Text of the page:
Tuesday, 22 July 2008

Tuesdays for Travis - Bon Echo Provincial Park

[1] This great park is half way between Kingston and Ottawa, Ontario.

Long a favourite destination for painters and photographers, this park north of Napanee is renowned for Mazinaw Rock. This 1.5-kilometre sheer rock face rises 100 metres above Mazinaw Lake, one of the deepest lakes in Ontario, and features over 260 native pictographs – the largest visible collection in Canada.

[2] The pictographs include pre-17th c. depictions of Nanabush (rabbit-eared Ojibwe mythical character) painted by Algonquian locals.

The Nanabush, also known as the Trickster, who is half spirit and half human. He is creator and spoiler, hero and clown, capable of noble deeds and gross self-indulgence. He is unpredictable, one minute inspiring awe for his creativity, the next moment provoking laughter at his foolishness.

In one story of many, Nanabush convinces all the animals that he has a new song to teach them. But in order to learn the song all the animals must sit with their backs to Nanabush. While Nanabush is singing, Owl peeks and sees what Nanabush is really doing. Owl's warning causes all the animals to flee. Rabbit is still caught in Nanabush's grip. In all the excitement, Nanabush pulls on Rabbit's ears and feet. The result is a new shape for Rabbit. Both his ears and feet are long.**

Most of the pictographs on Mazinaw (which means "painted") rock represent a result of a vision quest, ceremony or acknowledgments of spiritual assistance. As no native groups have claimed these paintings, it has been difficult to determine their meanings.

For fishing enthusiasts, lake trout, yellow pickerel, small and large mouth bass, lake whitefish and northern pike are here.

[3] Due to its location, Bon Echo offers a unique chance to see species typical of both northern and southern Ontario, such as deer, moose (photo), black bear, red fox and beaver.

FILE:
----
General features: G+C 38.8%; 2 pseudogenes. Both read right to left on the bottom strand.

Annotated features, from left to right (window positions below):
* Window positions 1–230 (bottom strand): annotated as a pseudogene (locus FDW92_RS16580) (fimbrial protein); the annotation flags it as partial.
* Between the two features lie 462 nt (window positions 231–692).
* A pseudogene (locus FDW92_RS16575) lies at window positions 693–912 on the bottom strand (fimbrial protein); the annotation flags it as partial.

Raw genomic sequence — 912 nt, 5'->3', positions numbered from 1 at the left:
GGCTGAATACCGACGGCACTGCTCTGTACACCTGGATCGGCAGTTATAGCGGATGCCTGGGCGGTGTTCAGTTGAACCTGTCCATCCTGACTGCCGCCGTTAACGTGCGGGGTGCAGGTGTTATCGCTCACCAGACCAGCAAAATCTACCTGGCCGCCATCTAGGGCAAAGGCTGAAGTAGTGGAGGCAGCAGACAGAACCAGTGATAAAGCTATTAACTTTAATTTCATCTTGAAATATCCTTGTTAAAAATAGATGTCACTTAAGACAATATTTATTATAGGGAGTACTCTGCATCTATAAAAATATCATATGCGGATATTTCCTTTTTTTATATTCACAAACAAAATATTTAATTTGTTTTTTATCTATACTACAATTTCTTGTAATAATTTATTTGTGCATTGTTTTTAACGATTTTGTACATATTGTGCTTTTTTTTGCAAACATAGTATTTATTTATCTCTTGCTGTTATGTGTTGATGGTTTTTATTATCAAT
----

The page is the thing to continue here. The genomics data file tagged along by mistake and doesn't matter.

Sources: greatcanadianrivers.com, ontarioparks.com
**Nanabush and the Rabbit as described by Dan King.

Photo credits: [1]-Reiver CC=nc-flickr, [2]-Goldring CC=flickr, [3]-ZaNiaC CC=nc-nd-flickr.


Charles Gramlich said...

This makes me want to go fishing so badly.

Barbara Martin said...

Charles, I suppose I should actually do a post about fishing, rather than spouting off about pictographs and Objwe legends.

BernardL said...

The pictographs make me wonder about a concoction of paint able to last over the centuries.

Shelley Munro said...

Beautiful photos, Barbara. I loved the tale about the rabbit. :)

Barbara Martin said...

Bernard, these paintings are considered to be no more than 600 years old. This makes me think about the prehistoric cave paintings found in Europe which are from 13,000 B.C. or older. I found this interesting site which may be of interest to you or others: http://www.donsmaps.com/cavepaintings.html

Shelley, many of the First Nations people are beginning to tell their cultural tales of how the world began, and how the Rabbit got its long ears and hind feet is only the tip of the iceberg.

Travis Erwin said...

The pictographs are awesome.

Barbara Martin said...

Travis, I considered they might have been painted when the water levels were lower, but we will never know for certain.